PLOT (spoiler alert!!!):

Annie (Kristen Wiig) is a single woman in her mid 30s, living in Milwaukee. After her dream bakery, Cake Baby, failed, she lost her boyfriend and all of her savings, and now works in a jewelry store and is in a sexual relationship with the self-absorbed and uncommitted Ted (Jon Hamm). Her friendship with her childhood best friend Lillian (Maya Rudolph) is her only source of happiness.

When Lillian becomes engaged to her boyfriend, Doug (Tim Heidecker), she asks Annie to be her maid of honor. Annie agrees, but is secretly concerned about how things will change. At the engagement party, Annie meets her fellow bridesmaids: Lillian’s cynical cousin Rita (Wendi McLendon-Covey), idealistic friend Becca (Ellie Kemper), raunchy future sister-in-law Megan (Melissa McCarthy) and Helen (Rose Byrne), the “perfect” wife of Doug’s boss. Helen and Annie are immediately jealous of one another’s friendship with Lillian. Driving home, Annie is pulled over by Officer Nathan Rhodes (Chris O’Dowd) for having broken taillights. The two flirt, and he lets her off with a warning after discovering that she was the owner of Cake Baby, which he always enjoyed.

Annie’s attempts to serve as the maid of honor go abysmally after she takes them to a seedy Brazilian restaurant that gives everyone violent food poisoning. Meanwhile, Helen, with her wealth and connections, constantly upstages Annie: rejecting Annie’s idea of Parisian bridal shower, getting them access to a chic bridal-gown studio after Annie failed to make a reservation, and ordering expensive designer bridesmaids gowns for the group that are beyond Annie’s means. Worried about her limited finances, Annie suggests a bachelorette party at Lillian’s parents’ lake house. Helen overrules her and books a trip to Las Vegas. Annie refuses to allow Helen to buy a first-class ticket for her and sits in economy class. Because Annie is afraid of flying, Helen gives her sedatives and alcohol, causing Annie to become inebriated and paranoid, and her outbursts forces the plane to land in Casper, Wyoming, where the wedding party is escorted off the plane by police, canceling the Las Vegas bachelorette party. On the bus trip back to Milwaukee, Annie tries to apologize but Lillian quietly states that she wants Helen to take over planning the shower and wedding.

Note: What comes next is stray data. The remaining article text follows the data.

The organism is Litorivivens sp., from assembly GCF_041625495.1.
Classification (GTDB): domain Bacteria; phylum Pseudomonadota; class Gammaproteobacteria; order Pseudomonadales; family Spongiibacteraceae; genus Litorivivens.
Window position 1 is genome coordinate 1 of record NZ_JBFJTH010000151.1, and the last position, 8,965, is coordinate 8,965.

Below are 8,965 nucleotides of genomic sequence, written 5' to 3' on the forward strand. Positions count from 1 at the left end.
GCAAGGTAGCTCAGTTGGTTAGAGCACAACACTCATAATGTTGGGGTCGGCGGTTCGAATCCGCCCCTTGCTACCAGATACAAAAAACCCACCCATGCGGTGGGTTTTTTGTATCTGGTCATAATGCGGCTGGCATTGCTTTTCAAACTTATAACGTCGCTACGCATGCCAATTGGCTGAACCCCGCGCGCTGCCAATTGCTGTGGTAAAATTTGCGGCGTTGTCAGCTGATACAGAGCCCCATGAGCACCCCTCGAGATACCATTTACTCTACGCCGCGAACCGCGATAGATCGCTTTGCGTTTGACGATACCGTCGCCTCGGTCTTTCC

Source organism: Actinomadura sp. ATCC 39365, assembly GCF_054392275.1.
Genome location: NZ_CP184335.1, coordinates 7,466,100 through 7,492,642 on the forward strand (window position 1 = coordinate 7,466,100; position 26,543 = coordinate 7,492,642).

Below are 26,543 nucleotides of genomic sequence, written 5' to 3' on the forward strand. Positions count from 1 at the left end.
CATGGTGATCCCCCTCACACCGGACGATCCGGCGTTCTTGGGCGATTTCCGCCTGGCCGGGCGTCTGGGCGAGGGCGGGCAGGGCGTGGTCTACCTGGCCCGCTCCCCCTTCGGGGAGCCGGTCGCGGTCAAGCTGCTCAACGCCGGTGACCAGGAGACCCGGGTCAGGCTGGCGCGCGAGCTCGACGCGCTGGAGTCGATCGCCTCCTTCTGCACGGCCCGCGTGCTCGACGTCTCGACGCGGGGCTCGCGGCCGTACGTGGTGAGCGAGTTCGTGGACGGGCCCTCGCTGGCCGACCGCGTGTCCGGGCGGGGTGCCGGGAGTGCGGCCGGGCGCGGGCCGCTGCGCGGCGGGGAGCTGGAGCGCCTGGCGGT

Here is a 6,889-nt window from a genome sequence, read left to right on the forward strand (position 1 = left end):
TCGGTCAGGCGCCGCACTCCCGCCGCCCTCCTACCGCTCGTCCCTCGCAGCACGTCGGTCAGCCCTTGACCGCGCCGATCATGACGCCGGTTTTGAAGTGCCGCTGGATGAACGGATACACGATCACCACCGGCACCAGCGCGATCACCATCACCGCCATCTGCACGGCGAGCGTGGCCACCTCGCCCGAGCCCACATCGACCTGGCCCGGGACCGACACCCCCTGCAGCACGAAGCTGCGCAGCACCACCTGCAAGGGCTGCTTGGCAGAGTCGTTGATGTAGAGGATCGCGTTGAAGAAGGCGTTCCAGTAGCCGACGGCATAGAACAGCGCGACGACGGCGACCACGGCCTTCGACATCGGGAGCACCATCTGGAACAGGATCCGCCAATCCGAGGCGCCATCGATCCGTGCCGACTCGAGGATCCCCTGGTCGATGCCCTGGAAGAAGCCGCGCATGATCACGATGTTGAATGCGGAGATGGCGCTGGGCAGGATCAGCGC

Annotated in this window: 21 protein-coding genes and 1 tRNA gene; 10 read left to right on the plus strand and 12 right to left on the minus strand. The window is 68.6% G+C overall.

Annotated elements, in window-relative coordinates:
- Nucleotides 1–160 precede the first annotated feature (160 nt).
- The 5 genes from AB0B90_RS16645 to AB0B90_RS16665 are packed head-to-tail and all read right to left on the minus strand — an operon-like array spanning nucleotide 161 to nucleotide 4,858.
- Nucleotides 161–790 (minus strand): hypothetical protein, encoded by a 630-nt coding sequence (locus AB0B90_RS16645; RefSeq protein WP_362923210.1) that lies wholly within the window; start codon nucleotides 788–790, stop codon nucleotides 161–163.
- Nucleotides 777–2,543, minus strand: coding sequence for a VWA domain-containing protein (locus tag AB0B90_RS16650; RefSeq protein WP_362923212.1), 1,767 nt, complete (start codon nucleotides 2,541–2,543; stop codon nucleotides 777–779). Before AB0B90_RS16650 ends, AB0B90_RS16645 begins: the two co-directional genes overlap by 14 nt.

Distraught, Annie contacts Nathan and the two hang out while she discusses her difficulties. Nathan is sympathetic and encourages her to open a new bakery, but Annie refuses; her business’ failure was so painful that she has given up baking entirely. After spending the night together, Nathan buys baking supplies, hoping to reignite her dream. This makes her uncomfortable and she abruptly leaves, breaking things off with him despite liking him. She is then fired from her job for lashing out at one of her customers and evicted from her apartment. With nowhere else to go, and her friendship with Lillian strained, she moves back in with her mother (Jill Clayburgh).

Attending the bridal shower, Annie discovers that Helen has created an elaborate version of Annie’s Parisian theme, later upstaging Annie’s heartfelt, handmade gift by giving Lillian a trip to Paris to be fitted for her wedding gown by one of the world’s top designers. Annie snaps and throws a tantrum, destroying the decorations and food. Lillian kicks her out of the shower and disinvites her from the wedding. On the way home, Annie’s unfixed taillights cause a crash and she is stranded. Nathan answers the emergency call, exasperated that she still has not fixed her taillights, and tells Annie how much she hurt him and not to contact him again. Annie calls Ted for a ride, but when he expects sexual favors for the drive, she dumps him and walks home.

Annie becomes reclusive, doing nothing but watch TV. Megan finds her and tells her to stop feeling sorry for herself. Annie realizes her errors and decides to make amends with Nathan, getting her taillights fixed and baking him a cake, but he appears to rebuff the gesture, leaving the cake outside his house. On the day of the wedding, Helen appears on her doorstep, begging for help in finding Lillian who has gone missing. In the car, Helen tearfully apologizes for all she has done to hurt Annie and explains how lonely she is: her husband is uncaring and she has no friends, suspecting that she is only invited to weddings for her party planning skills and connections.